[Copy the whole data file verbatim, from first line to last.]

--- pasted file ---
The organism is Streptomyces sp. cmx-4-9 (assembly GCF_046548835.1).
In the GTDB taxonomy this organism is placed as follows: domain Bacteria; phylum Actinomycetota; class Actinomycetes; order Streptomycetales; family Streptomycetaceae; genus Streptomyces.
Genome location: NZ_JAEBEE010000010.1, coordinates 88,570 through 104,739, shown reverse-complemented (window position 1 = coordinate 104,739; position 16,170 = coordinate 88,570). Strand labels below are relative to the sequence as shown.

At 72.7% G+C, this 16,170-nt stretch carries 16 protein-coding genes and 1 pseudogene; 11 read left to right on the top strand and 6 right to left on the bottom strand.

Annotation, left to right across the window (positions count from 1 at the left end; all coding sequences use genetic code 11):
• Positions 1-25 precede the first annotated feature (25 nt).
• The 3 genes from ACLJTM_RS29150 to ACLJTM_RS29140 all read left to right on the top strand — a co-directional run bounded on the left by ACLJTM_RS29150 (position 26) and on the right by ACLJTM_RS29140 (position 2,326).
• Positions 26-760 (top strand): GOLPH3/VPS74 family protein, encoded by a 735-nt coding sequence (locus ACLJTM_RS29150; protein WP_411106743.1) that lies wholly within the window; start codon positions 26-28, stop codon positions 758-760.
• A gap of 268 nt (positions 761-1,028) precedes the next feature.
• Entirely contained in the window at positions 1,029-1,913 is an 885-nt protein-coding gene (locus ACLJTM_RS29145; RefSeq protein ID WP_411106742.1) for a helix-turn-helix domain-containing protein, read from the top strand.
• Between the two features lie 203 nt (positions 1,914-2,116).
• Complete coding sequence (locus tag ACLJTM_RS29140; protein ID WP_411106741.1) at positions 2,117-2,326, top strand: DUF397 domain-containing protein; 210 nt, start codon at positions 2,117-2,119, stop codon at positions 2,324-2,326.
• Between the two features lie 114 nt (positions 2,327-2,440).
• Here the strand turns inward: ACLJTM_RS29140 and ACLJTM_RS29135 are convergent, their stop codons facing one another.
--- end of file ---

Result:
The organism is Streptomyces sp. cmx-4-9 (assembly GCF_046548835.1).
In the GTDB taxonomy this organism is placed as follows: domain Bacteria; phylum Actinomycetota; class Actinomycetes; order Streptomycetales; family Streptomycetaceae; genus Streptomyces.
Genome location: NZ_JAEBEE010000010.1, coordinates 88,570 through 104,739, shown reverse-complemented (window position 1 = coordinate 104,739; position 16,170 = coordinate 88,570). Strand labels below are relative to the sequence as shown.

At 72.7% G+C, this 16,170-nt stretch carries 16 protein-coding genes and 1 pseudogene; 11 read left to right on the top strand and 6 right to left on the bottom strand.

Annotation, left to right across the window (positions count from 1 at the left end; all coding sequences use genetic code 11):
• Positions 1-25 precede the first annotated feature (25 nt).
• The 3 genes from ACLJTM_RS29150 to ACLJTM_RS29140 all read left to right on the top strand — a co-directional run bounded on the left by ACLJTM_RS29150 (position 26) and on the right by ACLJTM_RS29140 (position 2,326).
• Positions 26-760 (top strand): GOLPH3/VPS74 family protein, encoded by a 735-nt coding sequence (locus ACLJTM_RS29150; protein WP_411106743.1) that lies wholly within the window; start codon positions 26-28, stop codon positions 758-760.
• A gap of 268 nt (positions 761-1,028) precedes the next feature.
• Entirely contained in the window at positions 1,029-1,913 is an 885-nt protein-coding gene (locus ACLJTM_RS29145; RefSeq protein ID WP_411106742.1) for a helix-turn-helix domain-containing protein, read from the top strand.
• Between the two features lie 203 nt (positions 1,914-2,116).
• Complete coding sequence (locus tag ACLJTM_RS29140; protein ID WP_411106741.1) at positions 2,117-2,326, top strand: DUF397 domain-containing protein; 210 nt, start codon at positions 2,117-2,119, stop codon at positions 2,324-2,326.
• Between the two features lie 114 nt (positions 2,327-2,440).
• Here the strand turns inward: ACLJTM_RS29140 and ACLJTM_RS29135 are convergent, their stop codons facing one another.